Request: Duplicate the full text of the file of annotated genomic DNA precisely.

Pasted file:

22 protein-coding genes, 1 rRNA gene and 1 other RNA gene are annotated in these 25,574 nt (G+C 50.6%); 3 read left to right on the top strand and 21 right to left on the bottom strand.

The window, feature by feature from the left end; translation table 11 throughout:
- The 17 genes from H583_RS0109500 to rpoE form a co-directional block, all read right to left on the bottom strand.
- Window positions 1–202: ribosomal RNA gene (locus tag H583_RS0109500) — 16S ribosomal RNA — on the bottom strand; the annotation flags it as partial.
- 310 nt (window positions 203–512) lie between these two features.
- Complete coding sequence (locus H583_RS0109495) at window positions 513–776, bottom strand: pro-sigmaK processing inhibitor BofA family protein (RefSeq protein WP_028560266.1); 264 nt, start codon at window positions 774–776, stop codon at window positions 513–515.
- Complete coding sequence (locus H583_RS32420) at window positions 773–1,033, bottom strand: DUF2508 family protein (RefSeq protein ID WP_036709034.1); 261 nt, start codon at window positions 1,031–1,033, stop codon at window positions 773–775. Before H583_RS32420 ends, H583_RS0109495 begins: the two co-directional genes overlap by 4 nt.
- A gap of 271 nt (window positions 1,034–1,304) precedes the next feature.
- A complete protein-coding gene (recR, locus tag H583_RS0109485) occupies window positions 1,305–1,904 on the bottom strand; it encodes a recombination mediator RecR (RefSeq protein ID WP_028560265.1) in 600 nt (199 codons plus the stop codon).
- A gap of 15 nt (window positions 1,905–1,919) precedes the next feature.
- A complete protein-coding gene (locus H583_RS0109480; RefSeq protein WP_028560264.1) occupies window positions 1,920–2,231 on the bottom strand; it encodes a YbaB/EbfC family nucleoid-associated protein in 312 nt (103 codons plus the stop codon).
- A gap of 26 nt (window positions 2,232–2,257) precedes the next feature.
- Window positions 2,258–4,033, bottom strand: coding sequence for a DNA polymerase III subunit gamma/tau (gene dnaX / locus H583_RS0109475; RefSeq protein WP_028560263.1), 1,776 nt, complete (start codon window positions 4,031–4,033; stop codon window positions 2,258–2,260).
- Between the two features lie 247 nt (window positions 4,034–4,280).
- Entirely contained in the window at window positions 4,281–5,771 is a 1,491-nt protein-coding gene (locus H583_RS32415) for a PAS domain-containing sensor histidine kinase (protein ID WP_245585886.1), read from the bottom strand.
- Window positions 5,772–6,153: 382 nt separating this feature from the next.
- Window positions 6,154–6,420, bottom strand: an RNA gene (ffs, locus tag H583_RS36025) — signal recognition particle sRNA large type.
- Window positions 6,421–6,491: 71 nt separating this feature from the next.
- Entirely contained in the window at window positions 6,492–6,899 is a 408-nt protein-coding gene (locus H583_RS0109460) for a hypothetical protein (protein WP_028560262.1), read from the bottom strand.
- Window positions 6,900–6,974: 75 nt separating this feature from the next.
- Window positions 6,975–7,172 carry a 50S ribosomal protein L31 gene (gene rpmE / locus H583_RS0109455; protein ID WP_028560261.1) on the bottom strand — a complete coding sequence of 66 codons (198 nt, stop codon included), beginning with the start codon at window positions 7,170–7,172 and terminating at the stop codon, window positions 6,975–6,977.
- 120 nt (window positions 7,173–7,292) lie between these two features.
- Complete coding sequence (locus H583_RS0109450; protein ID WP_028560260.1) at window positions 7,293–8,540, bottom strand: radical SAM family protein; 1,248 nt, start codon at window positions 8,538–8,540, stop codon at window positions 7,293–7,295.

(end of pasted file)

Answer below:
22 protein-coding genes, 1 rRNA gene and 1 other RNA gene are annotated in these 25,574 nt (G+C 50.6%); 3 read left to right on the top strand and 21 right to left on the bottom strand.

The window, feature by feature from the left end; translation table 11 throughout:
- The 17 genes from H583_RS0109500 to rpoE form a co-directional block, all read right to left on the bottom strand.
- Window positions 1–202: ribosomal RNA gene (locus tag H583_RS0109500) — 16S ribosomal RNA — on the bottom strand; the annotation flags it as partial.
- 310 nt (window positions 203–512) lie between these two features.
- Complete coding sequence (locus H583_RS0109495) at window positions 513–776, bottom strand: pro-sigmaK processing inhibitor BofA family protein (RefSeq protein WP_028560266.1); 264 nt, start codon at window positions 774–776, stop codon at window positions 513–515.
- Complete coding sequence (locus H583_RS32420) at window positions 773–1,033, bottom strand: DUF2508 family protein (RefSeq protein ID WP_036709034.1); 261 nt, start codon at window positions 1,031–1,033, stop codon at window positions 773–775. Before H583_RS32420 ends, H583_RS0109495 begins: the two co-directional genes overlap by 4 nt.
- A gap of 271 nt (window positions 1,034–1,304) precedes the next feature.
- A complete protein-coding gene (recR, locus tag H583_RS0109485) occupies window positions 1,305–1,904 on the bottom strand; it encodes a recombination mediator RecR (RefSeq protein ID WP_028560265.1) in 600 nt (199 codons plus the stop codon).
- A gap of 15 nt (window positions 1,905–1,919) precedes the next feature.
- A complete protein-coding gene (locus H583_RS0109480; RefSeq protein WP_028560264.1) occupies window positions 1,920–2,231 on the bottom strand; it encodes a YbaB/EbfC family nucleoid-associated protein in 312 nt (103 codons plus the stop codon).
- A gap of 26 nt (window positions 2,232–2,257) precedes the next feature.
- Window positions 2,258–4,033, bottom strand: coding sequence for a DNA polymerase III subunit gamma/tau (gene dnaX / locus H583_RS0109475; RefSeq protein WP_028560263.1), 1,776 nt, complete (start codon window positions 4,031–4,033; stop codon window positions 2,258–2,260).
- Between the two features lie 247 nt (window positions 4,034–4,280).
- Entirely contained in the window at window positions 4,281–5,771 is a 1,491-nt protein-coding gene (locus H583_RS32415) for a PAS domain-containing sensor histidine kinase (protein ID WP_245585886.1), read from the bottom strand.
- Window positions 5,772–6,153: 382 nt separating this feature from the next.
- Window positions 6,154–6,420, bottom strand: an RNA gene (ffs, locus tag H583_RS36025) — signal recognition particle sRNA large type.
- Window positions 6,421–6,491: 71 nt separating this feature from the next.
- Entirely contained in the window at window positions 6,492–6,899 is a 408-nt protein-coding gene (locus H583_RS0109460) for a hypothetical protein (protein WP_028560262.1), read from the bottom strand.
- Window positions 6,900–6,974: 75 nt separating this feature from the next.
- Window positions 6,975–7,172 carry a 50S ribosomal protein L31 gene (gene rpmE / locus H583_RS0109455; protein ID WP_028560261.1) on the bottom strand — a complete coding sequence of 66 codons (198 nt, stop codon included), beginning with the start codon at window positions 7,170–7,172 and terminating at the stop codon, window positions 6,975–6,977.
- 120 nt (window positions 7,173–7,292) lie between these two features.
- Complete coding sequence (locus H583_RS0109450; protein ID WP_028560260.1) at window positions 7,293–8,540, bottom strand: radical SAM family protein; 1,248 nt, start codon at window positions 8,538–8,540, stop codon at window positions 7,293–7,295.